Awesome re-creation of those Dallas evenings – with the Sahas and the Chatterjees at our place…
Much like “decaffeinated coffee”, I had a Bengali-less Sunday morning Bengali run. 5 miles but no “adda” with coffee at Starbucks. I guess it was decaffeinated run then 🙂
Clean shot of Niki jumping into the pool as I cooled down in the pool after the run. The piddly iPhone often outperforms my DSLR camera…
What was going to be a rather unique solution to a logistics problem – drop the rental car at the city location and then run back home – turned out rather horribly. Was not paying attention while driving. As a result, took a wrong turn while running back and by the time I realized it, it was too late. Instead of a five mile run on gentle slopes, it was nearly double the distance over three hills 🙁 In full sunlight, 88 degrees and a humidity that can put Kolkata during monsoons to shame!! Had to take not one, not two but three breaks 🙁
Main Street, Durham. Note the car captured right thru the glass…
Ran into an interesting street performance by the Duke University…
After a long drive…
“Here’s to the crazy ones. The misfits. The rebels. The troublemakers. The round pegs in the square holes. The ones who see things differently. They’re not fond of rules. And they have no respect for the status quo. You can quote them, disagree with them, glorify or vilify them. About the only thing you can’t do is ignore them. Because they change things. They push the human race forward. And while some may see them as the crazy ones, we see genius. Because the people who are crazy enough to think they can change the world, are the ones who do.” (Guess who?)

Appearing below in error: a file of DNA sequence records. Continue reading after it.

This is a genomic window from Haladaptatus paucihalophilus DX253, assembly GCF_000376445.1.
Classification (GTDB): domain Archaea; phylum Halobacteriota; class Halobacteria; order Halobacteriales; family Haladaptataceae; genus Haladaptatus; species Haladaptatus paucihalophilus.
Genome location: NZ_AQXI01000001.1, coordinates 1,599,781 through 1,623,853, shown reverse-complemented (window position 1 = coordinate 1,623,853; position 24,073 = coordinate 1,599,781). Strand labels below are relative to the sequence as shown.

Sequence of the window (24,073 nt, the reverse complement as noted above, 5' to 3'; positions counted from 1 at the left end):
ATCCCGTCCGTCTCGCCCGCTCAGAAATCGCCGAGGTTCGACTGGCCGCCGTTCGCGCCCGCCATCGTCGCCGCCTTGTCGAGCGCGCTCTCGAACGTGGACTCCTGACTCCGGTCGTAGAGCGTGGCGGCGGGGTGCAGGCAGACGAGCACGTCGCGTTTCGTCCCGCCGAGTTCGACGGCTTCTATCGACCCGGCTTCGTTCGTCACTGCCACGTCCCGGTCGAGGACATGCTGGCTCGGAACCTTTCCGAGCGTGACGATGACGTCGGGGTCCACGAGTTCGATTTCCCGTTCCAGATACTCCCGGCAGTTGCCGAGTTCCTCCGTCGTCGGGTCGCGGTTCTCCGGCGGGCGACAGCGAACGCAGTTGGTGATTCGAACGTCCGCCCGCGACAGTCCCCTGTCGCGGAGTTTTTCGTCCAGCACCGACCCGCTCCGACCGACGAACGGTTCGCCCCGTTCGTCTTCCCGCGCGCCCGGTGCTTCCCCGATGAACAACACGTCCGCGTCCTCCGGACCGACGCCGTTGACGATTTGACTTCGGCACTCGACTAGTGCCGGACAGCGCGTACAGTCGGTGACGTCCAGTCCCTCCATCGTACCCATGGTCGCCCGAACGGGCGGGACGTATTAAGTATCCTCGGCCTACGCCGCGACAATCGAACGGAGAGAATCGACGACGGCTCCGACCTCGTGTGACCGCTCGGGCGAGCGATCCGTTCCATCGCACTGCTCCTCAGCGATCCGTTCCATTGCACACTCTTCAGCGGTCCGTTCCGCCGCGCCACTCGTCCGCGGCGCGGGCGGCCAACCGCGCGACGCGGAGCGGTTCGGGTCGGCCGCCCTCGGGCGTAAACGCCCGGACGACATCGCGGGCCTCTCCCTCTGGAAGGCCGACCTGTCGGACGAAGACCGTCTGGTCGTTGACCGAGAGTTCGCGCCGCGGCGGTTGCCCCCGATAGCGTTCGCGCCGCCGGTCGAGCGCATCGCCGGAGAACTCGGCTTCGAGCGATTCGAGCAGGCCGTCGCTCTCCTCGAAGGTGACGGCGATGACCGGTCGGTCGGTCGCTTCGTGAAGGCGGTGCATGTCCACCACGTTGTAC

A teacher in a class of small kids asked them to categorize all the letters of the alphabet by a certain rule. Most students came up with the following correct answer which has three categories:
2. A, D, O, P, Q, R,
3. C, E, F, G, H, I, J, K, L, M, N, S, T, U, V, W, X, Y, Z
Can you guess what was the rule that the teacher had given?
Asked to describe me in one word, my wife of 20 years once said “Quirky”. And I agree.
The aforementioned wife believes my refusal to react or get angry when she is mad too is me showing indifference. Perhaps it is.
People who have had the misfortune of inviting me for lunch or dinner has often called my practice of handwriting a full page of thank you letter in a monogrammed envelope “too formal”. And I think they might be right.
Certainly my practice of showing up to parties on time and leaving by 9:30 – often skipping dinner is considered “weird”. And it is.
Getting up at the crack of dawn, running because I want to, calling my mom every single day of my life, wishing 1500 people “Happy Birthday” in a year on their birthdays (and I sometimes mess up the dates 🙂 ), digging up friends from my elementary school days, date nights every Sunday (with my wife, of course; else it would be “weird” 🙂 ), showing up at Durga Pujo in shorts …….
I have often asked myself why do I have to be difficult and different?
I have seriously struggled to answer “Who am I”? and what prompts me not to go in with the crowd…..
Read an eloquent poem by Linda Ellis (1996) thanks to my good friend Samaresh. Now I am hoping against hopes that this is why I am so weird and different 🙂 Anyways, it is a good read…
“I read of a man who stood to speak
at the funeral of a friend.
He referred to the dates on her tombstone,
from the beginning…to the end.
He noted that first came the date of her birth
and spoke of the following date with tears,
but he said what mattered most of all
was the dash between those years.
For that dash represents all the time
that she spent alive on earth.
And now only those who loved her
know what that little line is worth.
For it matters not, how much we own,
the cars…the house…the cash.
What matters is how we live and love
and how we spend our dash.
So, think about this long and hard.
Are there things you’d like to change?
For you never know how much time is left
that can still be rearranged.
If we could just slow down enough
to consider what’s true and real
and always try to understand
the way other people feel.
And be less quick to anger
and show appreciation more
and love the people in our lives
like we’ve never loved before.
If we treat each other with respect
and more often wear a smile,
remembering that this special dash
might only last a little while.
So, when your eulogy is being read,
with your life’s actions to rehash…
would you be proud of the things they say
about how you spent YOUR dash?”